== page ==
Historians have suggested that Adolph Hitler used Virginia's law as a model for forcibly sterilizing thousands of people with disabilities during the Nazi era.

Warner's statement was timed to commemorate the 75th anniversary of the U.S. Supreme Court's Buck v. Bell decision, which made sterilizations legal across the nation.

Here are excerpts from Warner's statement:
"In 1924, Virginia, like many states, passed a law permitting involuntary sterilization. In 1927, Carrie Buck was the first person sterilized by the Commonwealth pursuant to that law. Virginia's actions were upheld by the Supreme Court of the United States, and the government ultimately sterilized approximately 8,000 people."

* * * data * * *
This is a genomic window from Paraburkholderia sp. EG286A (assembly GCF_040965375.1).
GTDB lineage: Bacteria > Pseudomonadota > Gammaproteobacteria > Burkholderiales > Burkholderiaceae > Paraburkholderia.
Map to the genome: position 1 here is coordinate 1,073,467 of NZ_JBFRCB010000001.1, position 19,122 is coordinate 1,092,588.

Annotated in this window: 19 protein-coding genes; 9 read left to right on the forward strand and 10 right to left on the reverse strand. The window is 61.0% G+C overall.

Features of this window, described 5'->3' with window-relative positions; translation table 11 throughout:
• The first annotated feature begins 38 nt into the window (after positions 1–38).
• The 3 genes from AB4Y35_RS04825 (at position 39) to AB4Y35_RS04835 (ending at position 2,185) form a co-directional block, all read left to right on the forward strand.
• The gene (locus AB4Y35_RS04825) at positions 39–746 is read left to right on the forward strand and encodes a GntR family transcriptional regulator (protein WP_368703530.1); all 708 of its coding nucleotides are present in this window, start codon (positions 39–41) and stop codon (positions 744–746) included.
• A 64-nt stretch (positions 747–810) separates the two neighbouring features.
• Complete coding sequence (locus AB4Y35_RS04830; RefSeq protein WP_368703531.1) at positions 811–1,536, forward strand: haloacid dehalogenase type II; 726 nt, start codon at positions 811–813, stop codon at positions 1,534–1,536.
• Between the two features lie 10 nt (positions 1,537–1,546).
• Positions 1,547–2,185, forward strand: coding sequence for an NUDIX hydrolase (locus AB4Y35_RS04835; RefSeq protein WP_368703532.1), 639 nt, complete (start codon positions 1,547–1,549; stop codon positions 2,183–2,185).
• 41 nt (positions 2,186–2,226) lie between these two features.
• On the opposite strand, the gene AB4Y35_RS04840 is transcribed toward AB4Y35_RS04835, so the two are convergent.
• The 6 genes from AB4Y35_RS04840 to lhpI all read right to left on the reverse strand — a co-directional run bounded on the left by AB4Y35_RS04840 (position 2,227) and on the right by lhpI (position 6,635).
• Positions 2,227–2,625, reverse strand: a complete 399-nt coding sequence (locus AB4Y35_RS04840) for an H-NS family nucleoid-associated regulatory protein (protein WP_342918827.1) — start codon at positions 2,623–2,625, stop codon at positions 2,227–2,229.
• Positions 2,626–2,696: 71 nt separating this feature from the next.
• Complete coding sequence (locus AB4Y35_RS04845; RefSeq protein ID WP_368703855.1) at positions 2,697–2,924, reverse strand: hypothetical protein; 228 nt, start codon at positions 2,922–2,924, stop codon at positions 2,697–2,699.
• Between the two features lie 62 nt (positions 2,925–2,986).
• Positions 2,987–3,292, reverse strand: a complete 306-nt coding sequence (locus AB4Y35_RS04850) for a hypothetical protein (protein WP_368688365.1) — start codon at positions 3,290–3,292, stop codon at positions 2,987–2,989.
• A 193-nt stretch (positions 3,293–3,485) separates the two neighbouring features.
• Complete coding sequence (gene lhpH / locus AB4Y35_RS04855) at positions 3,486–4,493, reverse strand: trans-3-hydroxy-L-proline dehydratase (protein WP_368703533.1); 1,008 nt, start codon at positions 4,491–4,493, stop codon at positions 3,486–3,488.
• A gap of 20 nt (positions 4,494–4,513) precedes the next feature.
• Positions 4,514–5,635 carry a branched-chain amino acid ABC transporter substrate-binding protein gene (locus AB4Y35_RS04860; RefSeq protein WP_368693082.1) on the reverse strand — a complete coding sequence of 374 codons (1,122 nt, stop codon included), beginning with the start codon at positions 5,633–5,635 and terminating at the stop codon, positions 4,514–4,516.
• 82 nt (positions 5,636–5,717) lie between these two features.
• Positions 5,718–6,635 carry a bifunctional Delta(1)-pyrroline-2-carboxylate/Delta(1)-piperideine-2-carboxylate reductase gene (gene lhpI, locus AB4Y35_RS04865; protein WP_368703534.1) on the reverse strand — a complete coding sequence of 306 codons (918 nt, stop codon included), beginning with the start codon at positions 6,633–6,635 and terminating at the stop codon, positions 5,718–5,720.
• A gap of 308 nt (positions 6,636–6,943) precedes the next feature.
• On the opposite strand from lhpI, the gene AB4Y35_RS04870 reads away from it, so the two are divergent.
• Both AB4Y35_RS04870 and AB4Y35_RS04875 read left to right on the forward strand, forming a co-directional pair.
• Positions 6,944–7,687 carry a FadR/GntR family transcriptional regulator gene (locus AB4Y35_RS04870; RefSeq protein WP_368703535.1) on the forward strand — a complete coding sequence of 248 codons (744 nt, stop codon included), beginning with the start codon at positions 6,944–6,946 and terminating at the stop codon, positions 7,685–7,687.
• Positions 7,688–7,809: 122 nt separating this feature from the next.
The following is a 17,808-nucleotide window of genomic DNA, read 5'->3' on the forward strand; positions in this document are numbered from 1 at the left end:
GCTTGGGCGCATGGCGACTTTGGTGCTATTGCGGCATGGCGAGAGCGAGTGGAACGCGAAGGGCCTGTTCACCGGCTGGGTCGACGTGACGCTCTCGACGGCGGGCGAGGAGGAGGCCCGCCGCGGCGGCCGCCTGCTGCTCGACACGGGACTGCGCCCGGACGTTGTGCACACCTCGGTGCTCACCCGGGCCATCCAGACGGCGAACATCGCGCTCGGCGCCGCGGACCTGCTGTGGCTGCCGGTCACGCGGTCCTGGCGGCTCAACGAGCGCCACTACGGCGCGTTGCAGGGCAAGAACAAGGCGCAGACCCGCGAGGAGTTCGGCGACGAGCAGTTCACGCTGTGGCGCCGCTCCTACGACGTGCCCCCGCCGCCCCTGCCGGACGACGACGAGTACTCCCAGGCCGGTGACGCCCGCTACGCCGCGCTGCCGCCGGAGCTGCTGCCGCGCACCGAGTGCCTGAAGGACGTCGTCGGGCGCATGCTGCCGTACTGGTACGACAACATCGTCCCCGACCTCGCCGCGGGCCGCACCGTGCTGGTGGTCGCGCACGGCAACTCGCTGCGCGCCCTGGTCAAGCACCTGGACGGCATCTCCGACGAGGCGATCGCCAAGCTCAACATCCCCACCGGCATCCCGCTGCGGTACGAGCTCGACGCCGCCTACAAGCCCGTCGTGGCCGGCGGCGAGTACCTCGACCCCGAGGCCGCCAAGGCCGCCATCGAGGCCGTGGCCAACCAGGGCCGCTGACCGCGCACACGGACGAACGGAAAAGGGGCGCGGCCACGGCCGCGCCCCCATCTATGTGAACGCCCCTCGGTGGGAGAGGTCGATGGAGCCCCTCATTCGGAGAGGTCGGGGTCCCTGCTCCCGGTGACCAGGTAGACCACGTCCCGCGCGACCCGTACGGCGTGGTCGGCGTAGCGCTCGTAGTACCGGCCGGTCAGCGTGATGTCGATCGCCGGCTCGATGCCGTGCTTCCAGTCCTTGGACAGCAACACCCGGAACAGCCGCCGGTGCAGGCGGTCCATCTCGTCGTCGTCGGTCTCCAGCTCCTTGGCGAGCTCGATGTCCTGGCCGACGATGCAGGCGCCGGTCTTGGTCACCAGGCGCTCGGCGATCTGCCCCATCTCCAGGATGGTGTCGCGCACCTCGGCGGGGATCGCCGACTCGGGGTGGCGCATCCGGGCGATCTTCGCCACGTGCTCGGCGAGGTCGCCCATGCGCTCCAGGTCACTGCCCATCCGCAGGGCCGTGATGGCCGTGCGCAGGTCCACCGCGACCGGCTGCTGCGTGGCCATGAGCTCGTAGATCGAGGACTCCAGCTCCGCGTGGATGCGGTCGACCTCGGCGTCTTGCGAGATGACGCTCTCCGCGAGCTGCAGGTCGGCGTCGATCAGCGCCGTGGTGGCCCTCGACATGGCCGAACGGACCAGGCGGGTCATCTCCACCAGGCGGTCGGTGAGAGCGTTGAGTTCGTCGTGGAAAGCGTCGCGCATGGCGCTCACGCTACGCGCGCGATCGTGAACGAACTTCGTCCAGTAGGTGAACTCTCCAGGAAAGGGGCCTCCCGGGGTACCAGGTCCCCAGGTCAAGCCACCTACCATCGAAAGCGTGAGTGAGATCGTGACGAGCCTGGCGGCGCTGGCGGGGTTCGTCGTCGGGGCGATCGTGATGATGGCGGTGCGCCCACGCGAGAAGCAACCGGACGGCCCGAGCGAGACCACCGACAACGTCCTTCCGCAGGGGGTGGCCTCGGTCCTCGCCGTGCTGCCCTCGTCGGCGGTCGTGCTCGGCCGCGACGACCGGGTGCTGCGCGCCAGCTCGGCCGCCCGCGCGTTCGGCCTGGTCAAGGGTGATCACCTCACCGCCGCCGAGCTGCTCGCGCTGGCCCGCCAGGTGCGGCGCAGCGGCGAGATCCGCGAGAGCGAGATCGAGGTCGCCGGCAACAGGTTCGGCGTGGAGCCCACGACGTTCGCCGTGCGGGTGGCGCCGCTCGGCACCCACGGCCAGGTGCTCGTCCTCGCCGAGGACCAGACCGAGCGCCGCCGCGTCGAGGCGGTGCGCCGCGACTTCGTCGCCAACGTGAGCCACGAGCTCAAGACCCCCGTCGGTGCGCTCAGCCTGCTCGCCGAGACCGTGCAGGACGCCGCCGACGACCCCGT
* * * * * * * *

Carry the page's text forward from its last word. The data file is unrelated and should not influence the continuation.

"Last year, the General Assembly passed a resolution expressing profound regret for the Commonwealth's role in the eugenics movement. Today, I offer the Commonwealth's sincere apology for Virginia's participation in eugenics. As I have previously noted, the eugenics movement was a shameful effort in which state government never should have been involved."

"We must remember the Commonwealth's past mistakes in order to prevent them from recurring."

"Virginia's Eugenics Apology" (Inclusion Daily Express Archives)